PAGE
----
Output 10.2 – By 2018, boys and girls aged 6-18 years old have increased access to quality basic education, transition to secondary and alternative learning programs focusing on the most vulnerable children.

Output 10.3 – By 2018, government and partners have increased capacity to implement inclusive and innovative CFS minimum standards to promote retention, age-appropriate learning outcomes and improved teachers’ skills benefitting boys and girls including children with special needs.

Scope of Work

  • Goal and Objective:
  • Under the overall supervision of the Chief of Education and technical guidance of programme officers the Consultant will be required to carry out a situation analysis of youths and adolescents’ employability status in Kenya, determine whether the current curriculum meet youths’ employability needs and identify how the private sector may help in changing the employability status of youths, especially girls from ASALs and marginalized regions. The consultant need to review and assess the available evidence and expertise generated within UNICEF, the strategy needs to be supported by solid evidence and experiences from the various organization working in the region and to collaborate the good practices and lessons learned in the area of learning and employability for adolescents. Identify supportive factors and bottlenecks to the realization of the results and make financial recommendations for implementing the strategies in the upcoming country programme regarding adolescent education from 2018-2022.

  • Activities and Tasks:
  • Conduct a situation analysis of adolescents and youths’ employability status in Kenya: a desk or literature review on adolescents and youths’ employability with gender lenses.
  • Review the literature and evidence on the existing models and approaches for supporting adolescents’ learning and employability;
  • Review the current curriculum, determine whether it is relevant to the current job requirement and identify areas to enhance learning and employability and mitigate gaps.
  • Review MOE and ministry of youths’ policies to identify how they support and reflect on adolescents and youths’ employability.
  • Based on the review of relevant literatures and programmes of other organizations, identify and meet the relevant stakeholders to discuss the future area of intervention and to identify potential area of expertise and collaboration; Interview relevant ministry personnel and partners working with adolescents and youths’ employability.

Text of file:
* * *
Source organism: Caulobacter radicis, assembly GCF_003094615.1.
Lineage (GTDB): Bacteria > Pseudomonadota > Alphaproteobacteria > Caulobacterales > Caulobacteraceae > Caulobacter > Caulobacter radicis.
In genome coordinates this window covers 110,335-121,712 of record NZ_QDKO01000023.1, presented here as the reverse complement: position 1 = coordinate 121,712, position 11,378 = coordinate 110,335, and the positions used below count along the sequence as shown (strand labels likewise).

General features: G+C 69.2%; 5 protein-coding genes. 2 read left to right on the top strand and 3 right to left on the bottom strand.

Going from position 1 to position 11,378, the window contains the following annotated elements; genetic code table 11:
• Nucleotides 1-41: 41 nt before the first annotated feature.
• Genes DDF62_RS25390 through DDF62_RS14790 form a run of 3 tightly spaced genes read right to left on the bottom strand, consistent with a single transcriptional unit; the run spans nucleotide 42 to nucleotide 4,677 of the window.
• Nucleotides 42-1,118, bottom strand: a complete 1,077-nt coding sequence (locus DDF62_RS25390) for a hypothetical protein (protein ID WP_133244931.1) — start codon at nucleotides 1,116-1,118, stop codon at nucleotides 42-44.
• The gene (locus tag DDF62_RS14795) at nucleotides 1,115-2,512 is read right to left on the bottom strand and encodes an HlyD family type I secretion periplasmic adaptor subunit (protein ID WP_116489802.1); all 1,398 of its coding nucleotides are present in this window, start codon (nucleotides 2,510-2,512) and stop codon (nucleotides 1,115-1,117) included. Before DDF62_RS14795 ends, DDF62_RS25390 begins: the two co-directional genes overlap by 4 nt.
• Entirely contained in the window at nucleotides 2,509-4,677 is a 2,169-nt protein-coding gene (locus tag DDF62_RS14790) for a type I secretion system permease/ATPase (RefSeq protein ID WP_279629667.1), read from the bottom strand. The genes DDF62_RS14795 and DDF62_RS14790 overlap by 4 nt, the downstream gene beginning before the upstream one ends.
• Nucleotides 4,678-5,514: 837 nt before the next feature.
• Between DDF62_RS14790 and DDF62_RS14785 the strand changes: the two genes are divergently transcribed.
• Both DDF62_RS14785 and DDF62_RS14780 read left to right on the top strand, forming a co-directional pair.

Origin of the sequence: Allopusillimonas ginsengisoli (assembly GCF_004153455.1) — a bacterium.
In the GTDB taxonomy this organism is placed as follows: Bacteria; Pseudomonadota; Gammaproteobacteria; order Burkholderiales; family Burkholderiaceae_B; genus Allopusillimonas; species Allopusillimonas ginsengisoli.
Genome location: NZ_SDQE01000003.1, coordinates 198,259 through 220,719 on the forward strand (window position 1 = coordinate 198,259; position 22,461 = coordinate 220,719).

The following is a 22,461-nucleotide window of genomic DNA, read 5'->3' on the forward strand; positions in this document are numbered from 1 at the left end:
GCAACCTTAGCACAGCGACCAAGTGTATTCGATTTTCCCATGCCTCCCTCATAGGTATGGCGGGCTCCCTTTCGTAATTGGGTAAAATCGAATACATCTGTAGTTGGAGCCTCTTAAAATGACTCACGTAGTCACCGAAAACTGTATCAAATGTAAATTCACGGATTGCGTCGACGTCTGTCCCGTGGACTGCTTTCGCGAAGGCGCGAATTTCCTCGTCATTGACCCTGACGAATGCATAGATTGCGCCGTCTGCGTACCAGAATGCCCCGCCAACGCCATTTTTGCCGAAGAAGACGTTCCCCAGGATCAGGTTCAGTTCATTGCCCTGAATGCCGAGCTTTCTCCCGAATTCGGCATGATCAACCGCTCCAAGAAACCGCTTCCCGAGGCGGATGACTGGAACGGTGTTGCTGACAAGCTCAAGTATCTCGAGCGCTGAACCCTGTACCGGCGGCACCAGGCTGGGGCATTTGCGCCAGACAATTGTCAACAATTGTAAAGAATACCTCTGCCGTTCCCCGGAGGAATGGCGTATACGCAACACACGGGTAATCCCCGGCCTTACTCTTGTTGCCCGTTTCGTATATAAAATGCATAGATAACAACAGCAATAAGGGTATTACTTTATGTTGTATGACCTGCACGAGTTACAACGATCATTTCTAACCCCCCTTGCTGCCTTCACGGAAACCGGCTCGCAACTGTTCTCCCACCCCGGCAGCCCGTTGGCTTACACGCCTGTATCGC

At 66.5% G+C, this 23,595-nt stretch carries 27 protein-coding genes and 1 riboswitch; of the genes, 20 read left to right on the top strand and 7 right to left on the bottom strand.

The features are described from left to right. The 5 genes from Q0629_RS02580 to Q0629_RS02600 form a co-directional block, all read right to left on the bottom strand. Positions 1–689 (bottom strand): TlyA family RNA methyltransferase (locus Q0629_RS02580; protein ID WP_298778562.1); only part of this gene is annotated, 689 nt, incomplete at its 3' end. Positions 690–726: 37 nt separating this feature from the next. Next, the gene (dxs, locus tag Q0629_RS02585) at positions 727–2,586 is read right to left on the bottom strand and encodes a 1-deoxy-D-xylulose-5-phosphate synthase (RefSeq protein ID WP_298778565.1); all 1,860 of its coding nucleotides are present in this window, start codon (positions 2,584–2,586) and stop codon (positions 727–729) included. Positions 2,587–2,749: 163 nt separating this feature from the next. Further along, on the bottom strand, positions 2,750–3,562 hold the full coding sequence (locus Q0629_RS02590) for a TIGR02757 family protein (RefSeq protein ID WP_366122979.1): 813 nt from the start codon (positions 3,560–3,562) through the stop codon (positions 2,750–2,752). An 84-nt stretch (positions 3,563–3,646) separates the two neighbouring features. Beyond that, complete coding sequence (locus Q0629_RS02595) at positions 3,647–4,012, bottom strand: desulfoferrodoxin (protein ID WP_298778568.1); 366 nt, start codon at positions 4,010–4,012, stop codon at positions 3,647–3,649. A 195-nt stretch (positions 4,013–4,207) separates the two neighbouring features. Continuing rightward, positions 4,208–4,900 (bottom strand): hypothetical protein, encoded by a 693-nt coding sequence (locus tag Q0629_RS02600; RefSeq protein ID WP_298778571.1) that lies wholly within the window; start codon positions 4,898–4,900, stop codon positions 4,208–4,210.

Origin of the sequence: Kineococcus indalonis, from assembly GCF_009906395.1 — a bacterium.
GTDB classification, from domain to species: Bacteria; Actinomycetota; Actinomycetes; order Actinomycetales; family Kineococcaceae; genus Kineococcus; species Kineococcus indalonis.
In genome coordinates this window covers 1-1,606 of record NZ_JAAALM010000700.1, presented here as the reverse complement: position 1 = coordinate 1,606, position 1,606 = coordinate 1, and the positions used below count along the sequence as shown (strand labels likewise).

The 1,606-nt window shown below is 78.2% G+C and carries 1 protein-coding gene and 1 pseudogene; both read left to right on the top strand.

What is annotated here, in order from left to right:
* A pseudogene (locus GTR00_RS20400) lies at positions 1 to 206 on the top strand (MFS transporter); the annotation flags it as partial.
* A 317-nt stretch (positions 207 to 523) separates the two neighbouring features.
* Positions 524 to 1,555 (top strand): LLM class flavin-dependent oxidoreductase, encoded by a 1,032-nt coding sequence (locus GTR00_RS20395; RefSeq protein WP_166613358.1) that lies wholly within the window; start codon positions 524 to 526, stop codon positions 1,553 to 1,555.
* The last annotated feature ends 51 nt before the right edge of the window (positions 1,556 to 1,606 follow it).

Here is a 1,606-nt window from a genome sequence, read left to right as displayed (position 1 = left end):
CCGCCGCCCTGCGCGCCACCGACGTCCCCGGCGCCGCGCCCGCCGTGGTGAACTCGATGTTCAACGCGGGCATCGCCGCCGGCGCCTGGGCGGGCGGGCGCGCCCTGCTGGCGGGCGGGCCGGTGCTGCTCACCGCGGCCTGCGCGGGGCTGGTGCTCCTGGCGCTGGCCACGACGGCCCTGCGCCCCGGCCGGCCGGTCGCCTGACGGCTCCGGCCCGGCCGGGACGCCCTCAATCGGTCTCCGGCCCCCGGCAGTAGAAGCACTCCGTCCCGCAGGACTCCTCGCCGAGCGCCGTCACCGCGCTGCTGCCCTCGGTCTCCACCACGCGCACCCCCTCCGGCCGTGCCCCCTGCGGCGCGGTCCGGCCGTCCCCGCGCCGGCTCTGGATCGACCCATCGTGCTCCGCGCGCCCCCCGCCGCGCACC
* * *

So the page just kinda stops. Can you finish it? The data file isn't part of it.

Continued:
• Review and identify private sector opportunities and demonstrate how they can influence adolescents and youths’ employability in collaboration with the government.
  • Write the strategy concept note in line with UNICEF guidelines (coherence, effectiveness, relevance, equity and gender equality) on adolescents’ learning and employability along with financial estimate;
  • Based on the evidence and need develop a prioritization list of interventions to achieve quick gains in short term and results in long term;
  • Address feedback comments received from government and UNICEF colleagues, and finalize the strategy note accordingly.
  • Work relationships:
  • The consultant need to work closely with UNICEF field and country office education team as well as collaborate with the private sector, partners, MOE and ministry of youths and county level Ministry of education and youths’ teams.
  • Timeframe: The assignment is expected to take about 60 working days.
  • Duty Station: While the duty station is Nairobi, the consultant will be expected to travel to counties as needed. Travel costs to be included in the overall financial proposal.
  • Expected Outputs:
  • The following outputs shall be expected of the consultant. All outputs shall be reviewed internally and by external partners for quality before they are accepted for processing of payments.

  • Inception report: The consultant will prepare an inception report summarising his/her understanding of the scope of the work. This is to ensure a shared understanding of the purpose and direction of the task in hand among the key stakeholders.
  • Final Strategy note: The consultant will prepare a strategy note cognisant of the ToR and other agreed requirements like situation analysis, identifying the problem, theory of change, solid evidence, lessons learned, supportive factors and bottlenecks and resources required for the realization of the results. Prioritizing the interventions to achieve result. The report will be submitted to for review to ensure that it meets the UNICEF standards, and recommendations are realistic, evidence-based and practical. The consultant shall also prepare a power point presentations of the strategy note.